Update: Georgia nursing ban for older infants

on Jun 07, 2011 in News from Around the World

Way to go Forrest Park!  Age limit lifted on public breastfeeding.

About three hundred woman and children staged a "Nurse In" on  May 23 at the Forest Park City Hall. Here, Grace Campbell, 2, sits with a sign saying  "We Eat At Mom's."

Phil Skinner, pskinner@ajc.com About three hundred woman and children staged a “Nurse In” on May 23 at the Forest Park City Hall. Here, Grace Campbell, 2, sits with a sign saying “We Eat At Mom’s.”

The city council voted Monday night to amend the public indecency ordinance that banned public breast-feeding of children over the age of 2, Channel 2 Action News reports. The new ordinance drops the age limit, allowing mothers to nurse their children for as long as they wish.

City leaders told Channel 2 that the ordinance was changed as a result of the public’s reaction.

More than 300 breast-feeding women and their supporters participated in a “nurse-in” May 23 in front of the Forest Park City Hall to protest the new law.

Protest organizers, some calling themselves “lactivists,” said the law interfered with letting the child determine when he or she will stop nursing.

City attorney Robert Mack Jr. previously said the ordinance was aimed at public nudity and not breast-feeding.

Updated June 9

Source www.ajc.com


One local Athens mom, Natasha Cummings, made the trip to Forest Park . The issue is near and dear to her heart because she still nurses her almost three-year-old son Emmet. She is not alone in her goal to continue nursing her son. The The World Health Organization and the American Academy of Pediatrics recommend breastfeeding up to 2 years of age or beyond.

Cummings is well aware of the social stigmas that can come with extended nursing. She feels strongly that as a parent, she has every right to  do so, and she does not appreciate City Council members challenging that right.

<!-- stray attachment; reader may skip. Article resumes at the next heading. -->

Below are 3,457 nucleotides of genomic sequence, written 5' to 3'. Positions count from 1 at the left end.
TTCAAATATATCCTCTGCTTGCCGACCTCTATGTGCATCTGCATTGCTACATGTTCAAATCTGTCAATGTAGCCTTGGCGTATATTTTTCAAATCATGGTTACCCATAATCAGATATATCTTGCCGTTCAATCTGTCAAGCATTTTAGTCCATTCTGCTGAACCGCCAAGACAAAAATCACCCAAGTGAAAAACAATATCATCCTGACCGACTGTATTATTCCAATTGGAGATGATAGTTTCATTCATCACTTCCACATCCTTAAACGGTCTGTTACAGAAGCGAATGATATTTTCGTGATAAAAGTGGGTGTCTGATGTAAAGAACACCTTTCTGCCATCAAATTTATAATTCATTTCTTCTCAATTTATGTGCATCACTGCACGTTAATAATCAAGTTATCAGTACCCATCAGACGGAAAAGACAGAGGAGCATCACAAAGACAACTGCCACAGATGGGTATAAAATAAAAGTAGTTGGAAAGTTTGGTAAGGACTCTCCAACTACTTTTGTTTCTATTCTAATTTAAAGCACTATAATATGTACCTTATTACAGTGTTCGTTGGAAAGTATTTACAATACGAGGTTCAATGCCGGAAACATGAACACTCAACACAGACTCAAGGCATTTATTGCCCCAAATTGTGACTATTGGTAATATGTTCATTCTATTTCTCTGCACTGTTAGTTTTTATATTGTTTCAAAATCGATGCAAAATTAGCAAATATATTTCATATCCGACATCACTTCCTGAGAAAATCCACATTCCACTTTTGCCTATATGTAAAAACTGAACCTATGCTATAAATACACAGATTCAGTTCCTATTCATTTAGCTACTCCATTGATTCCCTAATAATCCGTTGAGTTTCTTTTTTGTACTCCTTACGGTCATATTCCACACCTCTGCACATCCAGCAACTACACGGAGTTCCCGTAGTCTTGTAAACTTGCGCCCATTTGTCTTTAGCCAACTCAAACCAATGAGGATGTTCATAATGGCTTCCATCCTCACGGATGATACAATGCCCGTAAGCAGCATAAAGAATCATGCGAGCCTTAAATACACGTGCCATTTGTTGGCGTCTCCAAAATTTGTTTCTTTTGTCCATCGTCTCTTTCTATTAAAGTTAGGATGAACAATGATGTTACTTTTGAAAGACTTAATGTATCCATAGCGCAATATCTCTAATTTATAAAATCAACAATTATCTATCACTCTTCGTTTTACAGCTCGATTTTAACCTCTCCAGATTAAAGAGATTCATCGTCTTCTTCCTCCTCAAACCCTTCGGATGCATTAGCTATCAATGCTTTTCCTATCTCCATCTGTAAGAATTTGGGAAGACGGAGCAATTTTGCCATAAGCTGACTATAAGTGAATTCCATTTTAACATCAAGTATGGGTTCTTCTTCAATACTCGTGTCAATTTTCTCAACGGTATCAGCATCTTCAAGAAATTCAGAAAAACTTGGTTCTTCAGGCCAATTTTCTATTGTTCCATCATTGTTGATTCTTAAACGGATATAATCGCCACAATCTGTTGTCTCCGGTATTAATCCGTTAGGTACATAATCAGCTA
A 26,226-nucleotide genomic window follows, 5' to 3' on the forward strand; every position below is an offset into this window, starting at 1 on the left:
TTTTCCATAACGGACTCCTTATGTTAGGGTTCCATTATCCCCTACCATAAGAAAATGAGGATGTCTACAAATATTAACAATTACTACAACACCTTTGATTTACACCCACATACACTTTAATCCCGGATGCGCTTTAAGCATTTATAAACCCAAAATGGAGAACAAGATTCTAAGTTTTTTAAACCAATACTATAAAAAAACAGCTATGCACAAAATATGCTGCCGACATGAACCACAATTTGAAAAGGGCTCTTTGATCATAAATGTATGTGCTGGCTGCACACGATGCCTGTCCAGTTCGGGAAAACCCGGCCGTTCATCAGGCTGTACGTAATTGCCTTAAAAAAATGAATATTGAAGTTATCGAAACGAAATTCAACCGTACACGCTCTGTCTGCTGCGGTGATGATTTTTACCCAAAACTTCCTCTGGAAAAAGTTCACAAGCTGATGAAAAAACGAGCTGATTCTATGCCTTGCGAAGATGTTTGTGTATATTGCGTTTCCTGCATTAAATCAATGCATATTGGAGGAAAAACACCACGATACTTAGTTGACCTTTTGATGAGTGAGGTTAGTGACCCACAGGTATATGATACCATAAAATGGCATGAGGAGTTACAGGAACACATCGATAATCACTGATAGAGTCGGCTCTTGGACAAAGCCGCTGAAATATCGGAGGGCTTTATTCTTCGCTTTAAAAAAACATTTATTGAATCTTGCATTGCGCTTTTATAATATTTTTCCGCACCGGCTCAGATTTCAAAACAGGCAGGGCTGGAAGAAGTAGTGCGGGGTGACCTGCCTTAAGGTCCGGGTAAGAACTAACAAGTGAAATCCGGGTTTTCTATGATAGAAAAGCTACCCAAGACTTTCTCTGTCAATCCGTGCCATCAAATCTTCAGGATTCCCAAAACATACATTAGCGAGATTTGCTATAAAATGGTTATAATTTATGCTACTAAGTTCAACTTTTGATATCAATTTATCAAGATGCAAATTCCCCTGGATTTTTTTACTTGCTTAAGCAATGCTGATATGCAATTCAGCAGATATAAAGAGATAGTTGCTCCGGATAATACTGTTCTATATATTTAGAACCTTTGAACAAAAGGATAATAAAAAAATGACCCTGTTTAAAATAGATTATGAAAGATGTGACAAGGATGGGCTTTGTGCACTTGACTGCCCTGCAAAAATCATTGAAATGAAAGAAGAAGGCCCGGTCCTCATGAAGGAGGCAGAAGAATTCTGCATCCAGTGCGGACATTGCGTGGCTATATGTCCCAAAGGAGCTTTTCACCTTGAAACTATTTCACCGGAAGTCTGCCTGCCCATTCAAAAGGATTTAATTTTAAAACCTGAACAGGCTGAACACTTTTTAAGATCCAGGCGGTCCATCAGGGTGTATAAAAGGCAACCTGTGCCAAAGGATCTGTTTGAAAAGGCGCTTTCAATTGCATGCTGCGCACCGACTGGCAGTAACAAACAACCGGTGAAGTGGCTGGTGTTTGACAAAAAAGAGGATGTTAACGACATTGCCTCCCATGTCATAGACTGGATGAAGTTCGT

“The assumption they were making is that nursing up to two is okay, but beyond that is odd, weird, creepy…” Cummings said. “Mothers who nurse their children beyond what is the social norm don’t want to make people uncomfortable. They just want to rear their children as they see fit.”

The original ordinance was passed to deal with strip clubs, and the nudity exemption was for breastfeeding mothers. The city created a breastfeeding exemption for mothers with children up to age two.  

Extended nursing is a controversial topic that could be made more acceptable with the right kind of consideration. Events like the nurse-in that took place last week could be a step in the right direction. Cummings says,  “I think first it takes real mothers nursing real children in public, without incident.” Hopefully, the bare-breasted moms that took on city hall will inspire change. A meeting to address the issue is scheduled for June 6, 2011.

If not, many breastfeeding ladies are prepared to take legal action. Cummings said several mothers contacted attorneys, who told Forest Park officials they will sue if the law isn’t changed.  The same group of moms will be attending the City Council meeting on June 6. 

Are you a breastfeeding mom who feel impassioned about this issue? Would you ever attend a nurse-in? Are you non-nursing citizen who feels uncomfortable with public nursing for toddlers over the age of 2? Please share your experiences and opinions in the comments.

The City Council members of Forest Park, Georgia, angered nursing moms when they passed an ordinance banning public breast feeding for children over the age of two. Over 200 irate moms armed with hungry toddlers, snacks, sippy cups, strollers, blankets, and exposed breasts, when nursing, camped out in front of City Hall to protest.

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